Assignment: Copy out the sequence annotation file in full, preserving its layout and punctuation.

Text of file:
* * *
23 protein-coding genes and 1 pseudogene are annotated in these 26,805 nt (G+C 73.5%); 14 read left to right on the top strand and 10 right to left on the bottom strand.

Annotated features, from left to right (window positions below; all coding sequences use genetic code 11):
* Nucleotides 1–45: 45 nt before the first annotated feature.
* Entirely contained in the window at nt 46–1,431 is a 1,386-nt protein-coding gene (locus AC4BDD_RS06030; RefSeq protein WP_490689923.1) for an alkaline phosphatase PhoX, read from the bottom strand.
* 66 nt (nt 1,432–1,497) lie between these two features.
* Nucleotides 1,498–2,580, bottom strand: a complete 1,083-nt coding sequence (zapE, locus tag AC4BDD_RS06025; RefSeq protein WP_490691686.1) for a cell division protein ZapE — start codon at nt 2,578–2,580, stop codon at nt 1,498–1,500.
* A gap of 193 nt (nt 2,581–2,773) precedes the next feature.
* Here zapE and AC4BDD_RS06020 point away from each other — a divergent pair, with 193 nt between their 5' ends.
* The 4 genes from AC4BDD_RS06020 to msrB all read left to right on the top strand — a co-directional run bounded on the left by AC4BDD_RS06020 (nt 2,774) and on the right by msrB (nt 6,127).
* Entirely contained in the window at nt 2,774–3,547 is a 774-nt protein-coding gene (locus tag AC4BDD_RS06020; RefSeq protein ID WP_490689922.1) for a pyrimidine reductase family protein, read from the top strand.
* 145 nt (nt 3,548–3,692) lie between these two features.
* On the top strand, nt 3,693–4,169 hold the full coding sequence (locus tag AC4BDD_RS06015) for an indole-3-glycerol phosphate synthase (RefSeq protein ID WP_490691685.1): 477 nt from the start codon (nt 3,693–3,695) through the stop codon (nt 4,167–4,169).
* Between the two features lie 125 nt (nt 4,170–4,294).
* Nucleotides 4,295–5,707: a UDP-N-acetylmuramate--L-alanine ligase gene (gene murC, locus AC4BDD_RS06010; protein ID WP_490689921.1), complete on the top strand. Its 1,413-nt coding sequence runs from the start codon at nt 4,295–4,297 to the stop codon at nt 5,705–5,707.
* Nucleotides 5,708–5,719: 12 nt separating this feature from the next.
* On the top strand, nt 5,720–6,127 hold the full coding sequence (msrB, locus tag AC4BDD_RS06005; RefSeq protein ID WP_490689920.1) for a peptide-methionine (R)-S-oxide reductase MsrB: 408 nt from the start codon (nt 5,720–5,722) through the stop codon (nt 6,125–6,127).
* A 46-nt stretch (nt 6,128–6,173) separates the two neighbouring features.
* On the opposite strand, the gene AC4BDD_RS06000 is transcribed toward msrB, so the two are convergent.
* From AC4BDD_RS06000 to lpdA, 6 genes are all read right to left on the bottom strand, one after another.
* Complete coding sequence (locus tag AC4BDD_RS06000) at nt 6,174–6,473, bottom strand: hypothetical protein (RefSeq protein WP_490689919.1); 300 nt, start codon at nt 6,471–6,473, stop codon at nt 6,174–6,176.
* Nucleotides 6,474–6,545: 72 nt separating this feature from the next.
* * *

23 protein-coding genes and 1 pseudogene are annotated in these 26,805 nt (G+C 73.5%); 14 read left to right on the top strand and 10 right to left on the bottom strand.

Annotated features, from left to right (window positions below; all coding sequences use genetic code 11):
* Nucleotides 1–45: 45 nt before the first annotated feature.
* Entirely contained in the window at nt 46–1,431 is a 1,386-nt protein-coding gene (locus AC4BDD_RS06030; RefSeq protein WP_490689923.1) for an alkaline phosphatase PhoX, read from the bottom strand.
* 66 nt (nt 1,432–1,497) lie between these two features.
* Nucleotides 1,498–2,580, bottom strand: a complete 1,083-nt coding sequence (zapE, locus tag AC4BDD_RS06025; RefSeq protein WP_490691686.1) for a cell division protein ZapE — start codon at nt 2,578–2,580, stop codon at nt 1,498–1,500.
* A gap of 193 nt (nt 2,581–2,773) precedes the next feature.
* Here zapE and AC4BDD_RS06020 point away from each other — a divergent pair, with 193 nt between their 5' ends.
* The 4 genes from AC4BDD_RS06020 to msrB all read left to right on the top strand — a co-directional run bounded on the left by AC4BDD_RS06020 (nt 2,774) and on the right by msrB (nt 6,127).
* Entirely contained in the window at nt 2,774–3,547 is a 774-nt protein-coding gene (locus tag AC4BDD_RS06020; RefSeq protein ID WP_490689922.1) for a pyrimidine reductase family protein, read from the top strand.
* 145 nt (nt 3,548–3,692) lie between these two features.
* On the top strand, nt 3,693–4,169 hold the full coding sequence (locus tag AC4BDD_RS06015) for an indole-3-glycerol phosphate synthase (RefSeq protein ID WP_490691685.1): 477 nt from the start codon (nt 3,693–3,695) through the stop codon (nt 4,167–4,169).
* Between the two features lie 125 nt (nt 4,170–4,294).
* Nucleotides 4,295–5,707: a UDP-N-acetylmuramate--L-alanine ligase gene (gene murC, locus AC4BDD_RS06010; protein ID WP_490689921.1), complete on the top strand. Its 1,413-nt coding sequence runs from the start codon at nt 4,295–4,297 to the stop codon at nt 5,705–5,707.
* Nucleotides 5,708–5,719: 12 nt separating this feature from the next.
* On the top strand, nt 5,720–6,127 hold the full coding sequence (msrB, locus tag AC4BDD_RS06005; RefSeq protein ID WP_490689920.1) for a peptide-methionine (R)-S-oxide reductase MsrB: 408 nt from the start codon (nt 5,720–5,722) through the stop codon (nt 6,125–6,127).
* A 46-nt stretch (nt 6,128–6,173) separates the two neighbouring features.
* On the opposite strand, the gene AC4BDD_RS06000 is transcribed toward msrB, so the two are convergent.
* From AC4BDD_RS06000 to lpdA, 6 genes are all read right to left on the bottom strand, one after another.
* Complete coding sequence (locus tag AC4BDD_RS06000) at nt 6,174–6,473, bottom strand: hypothetical protein (RefSeq protein WP_490689919.1); 300 nt, start codon at nt 6,471–6,473, stop codon at nt 6,174–6,176.
* Nucleotides 6,474–6,545: 72 nt separating this feature from the next.